nana4The two slices will immediately freeze together, so there is no slipping or chocolate mess. That’s the genius of this snack–it’s easy to make and produces very little mess.

nana5Once you have every plain banana slice covered with a chocolate one, put them back in the freezer until they are completely hard. Transfer to a plastic bag. Eat them frozen, it makes them last longer and you get a much better flavor of melting chocolate and banana as your mouth warms them up. I eat two (total of four banana slices) for a snack. It calms down my craving, gives me a chocolate fix, and doesn’t jerk my blood sugar around. (Test this yourself. Your results could vary.)

The rest of the chocolate in the bowl can be refrigerated and re-used next time. Or, you can eat it with a spoon while it’s still warm, but that may raise your blood sugar higher than you like.

Quinn McDonald is a diabetic who craves good chocolate.




Pressing Matters

© Quinn McDonald, 2016

© Quinn McDonald, 2016

We sit pressed close
breathing each other’s air
Knees and thighs touching
arms exploring, nudging, shyly avoiding eye contact.

In another world, we’d be lovers
canoodling up some turbulence.
Here we are strangers
Wordlessly skirmishing over arm rests at 35,000 feet.

Quinn McDonald is a practitioner of poetic medicine.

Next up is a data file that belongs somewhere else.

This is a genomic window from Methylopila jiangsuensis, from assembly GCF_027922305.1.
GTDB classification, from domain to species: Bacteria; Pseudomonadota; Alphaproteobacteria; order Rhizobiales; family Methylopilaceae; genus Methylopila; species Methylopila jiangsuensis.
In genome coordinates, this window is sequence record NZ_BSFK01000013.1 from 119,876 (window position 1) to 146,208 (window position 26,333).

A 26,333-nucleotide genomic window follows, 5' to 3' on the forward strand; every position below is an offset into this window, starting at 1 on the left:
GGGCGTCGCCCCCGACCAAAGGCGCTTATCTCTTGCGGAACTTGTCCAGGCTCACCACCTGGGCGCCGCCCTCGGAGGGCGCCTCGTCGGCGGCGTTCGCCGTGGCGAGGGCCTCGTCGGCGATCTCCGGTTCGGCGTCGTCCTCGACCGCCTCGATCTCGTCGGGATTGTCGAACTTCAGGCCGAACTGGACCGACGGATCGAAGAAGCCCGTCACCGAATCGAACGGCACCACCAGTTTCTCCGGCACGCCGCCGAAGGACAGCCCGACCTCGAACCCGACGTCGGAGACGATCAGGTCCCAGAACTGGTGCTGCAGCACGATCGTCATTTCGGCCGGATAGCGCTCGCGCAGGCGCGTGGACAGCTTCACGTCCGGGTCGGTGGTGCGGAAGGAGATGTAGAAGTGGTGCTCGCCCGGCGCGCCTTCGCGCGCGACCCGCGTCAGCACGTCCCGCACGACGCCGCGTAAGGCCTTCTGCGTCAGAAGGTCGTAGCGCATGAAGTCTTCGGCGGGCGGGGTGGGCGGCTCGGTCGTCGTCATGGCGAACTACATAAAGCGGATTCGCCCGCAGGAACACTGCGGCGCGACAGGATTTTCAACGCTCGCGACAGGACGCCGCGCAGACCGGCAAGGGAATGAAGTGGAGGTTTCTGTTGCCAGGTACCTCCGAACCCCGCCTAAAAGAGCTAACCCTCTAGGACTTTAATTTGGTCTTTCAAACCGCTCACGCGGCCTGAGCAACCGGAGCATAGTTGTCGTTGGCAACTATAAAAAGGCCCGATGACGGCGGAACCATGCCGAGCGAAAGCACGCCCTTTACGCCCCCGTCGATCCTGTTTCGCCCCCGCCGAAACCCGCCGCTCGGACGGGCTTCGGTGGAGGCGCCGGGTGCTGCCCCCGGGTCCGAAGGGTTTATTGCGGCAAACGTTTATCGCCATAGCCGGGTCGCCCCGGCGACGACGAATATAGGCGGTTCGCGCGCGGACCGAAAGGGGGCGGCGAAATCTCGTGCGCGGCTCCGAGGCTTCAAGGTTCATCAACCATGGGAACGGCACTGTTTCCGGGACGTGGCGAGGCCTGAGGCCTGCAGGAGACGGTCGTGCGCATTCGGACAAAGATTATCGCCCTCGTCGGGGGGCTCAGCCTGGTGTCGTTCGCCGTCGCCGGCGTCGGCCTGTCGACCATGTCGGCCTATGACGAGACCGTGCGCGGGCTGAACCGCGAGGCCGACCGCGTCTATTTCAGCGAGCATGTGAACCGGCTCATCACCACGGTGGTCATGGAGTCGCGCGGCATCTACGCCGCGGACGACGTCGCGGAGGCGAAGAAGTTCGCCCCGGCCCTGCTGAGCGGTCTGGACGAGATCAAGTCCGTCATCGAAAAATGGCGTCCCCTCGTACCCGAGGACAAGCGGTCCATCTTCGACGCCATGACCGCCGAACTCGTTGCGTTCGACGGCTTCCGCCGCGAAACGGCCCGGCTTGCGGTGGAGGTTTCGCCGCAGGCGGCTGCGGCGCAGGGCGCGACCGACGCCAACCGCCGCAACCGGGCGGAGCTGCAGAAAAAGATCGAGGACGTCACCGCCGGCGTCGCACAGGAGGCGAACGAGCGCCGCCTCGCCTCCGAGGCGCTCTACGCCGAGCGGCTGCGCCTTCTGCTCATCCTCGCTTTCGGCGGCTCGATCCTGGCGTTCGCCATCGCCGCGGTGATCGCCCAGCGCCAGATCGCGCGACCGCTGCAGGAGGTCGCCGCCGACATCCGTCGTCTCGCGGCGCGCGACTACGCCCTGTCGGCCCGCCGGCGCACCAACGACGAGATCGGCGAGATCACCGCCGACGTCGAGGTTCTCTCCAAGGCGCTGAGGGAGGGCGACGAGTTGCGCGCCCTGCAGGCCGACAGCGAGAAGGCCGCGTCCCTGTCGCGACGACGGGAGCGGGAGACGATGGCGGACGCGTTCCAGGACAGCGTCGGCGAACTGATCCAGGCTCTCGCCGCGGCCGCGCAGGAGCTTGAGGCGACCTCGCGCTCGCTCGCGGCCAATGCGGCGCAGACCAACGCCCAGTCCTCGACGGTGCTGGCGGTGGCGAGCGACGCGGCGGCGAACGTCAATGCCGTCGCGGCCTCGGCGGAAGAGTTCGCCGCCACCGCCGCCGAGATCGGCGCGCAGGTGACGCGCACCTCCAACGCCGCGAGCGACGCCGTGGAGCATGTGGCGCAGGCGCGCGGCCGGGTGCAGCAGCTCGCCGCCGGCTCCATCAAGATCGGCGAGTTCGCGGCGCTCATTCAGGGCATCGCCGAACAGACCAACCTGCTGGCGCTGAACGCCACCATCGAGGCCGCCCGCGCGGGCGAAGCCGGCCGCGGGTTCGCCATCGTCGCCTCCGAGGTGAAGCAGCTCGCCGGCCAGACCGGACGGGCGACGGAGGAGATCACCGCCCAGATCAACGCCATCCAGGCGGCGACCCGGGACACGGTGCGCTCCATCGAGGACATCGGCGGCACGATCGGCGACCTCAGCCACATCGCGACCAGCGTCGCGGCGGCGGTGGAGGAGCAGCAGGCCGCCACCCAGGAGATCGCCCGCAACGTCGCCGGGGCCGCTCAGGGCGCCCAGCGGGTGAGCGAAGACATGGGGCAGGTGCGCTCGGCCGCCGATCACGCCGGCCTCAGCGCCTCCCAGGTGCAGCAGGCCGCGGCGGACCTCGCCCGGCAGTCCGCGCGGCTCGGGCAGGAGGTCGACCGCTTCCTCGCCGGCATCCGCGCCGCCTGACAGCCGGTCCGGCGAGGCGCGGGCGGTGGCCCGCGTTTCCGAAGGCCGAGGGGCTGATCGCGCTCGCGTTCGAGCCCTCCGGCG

Taxi Story 516

From airport to hotel
it’s 45 minutes of dark freeway.
I’m hoping for one memorable taxi story.

One time the driver was drunk
and screaming.
I screamed louder and he
set me out in the middle of the road
and left me there.

But not tonight.
Tonight the driver wrapped me in his easy smile
and used his musical voice to stash my bag
confidently into his cab’s back seat.

Five minutes later, my taxi story started
with him telling me about his life
driving strangers
through rain and fog and life uncertain.

His dream, he sighed, was med school, “But it’s so expensive,”
so he works a double shift on weekends,
stoking his mojo to clear the path ahead.

He asked me what I did for work.
“I”m a writer,” I said,
speaking my big truth into the dark,
hoping it was still true.

He had a book in him, he said,
and I thought, “More than one, for sure.”
He asked if I wrote poetry,
and I held my breath before I said,
“I do.”
It sounded like a vow.

“I do not understand poetry so much,” he said,
and when I asked, “What poets do you read?” he said,
“Rabelais and Rimbaud,” I thought, “Well, no wonder.”
“Try Billy Collins,” I suggested,
and wrote it down for him.

“Tonight is like an adventure with you,” he said,
handing me my bag and receipt.
“What’s your name?” I asked
and was not surprised when he replied,
with solemn, formal, introduction,
“Call me Ishmael.”

— © Quinn McDonald, All rights reserved. 2016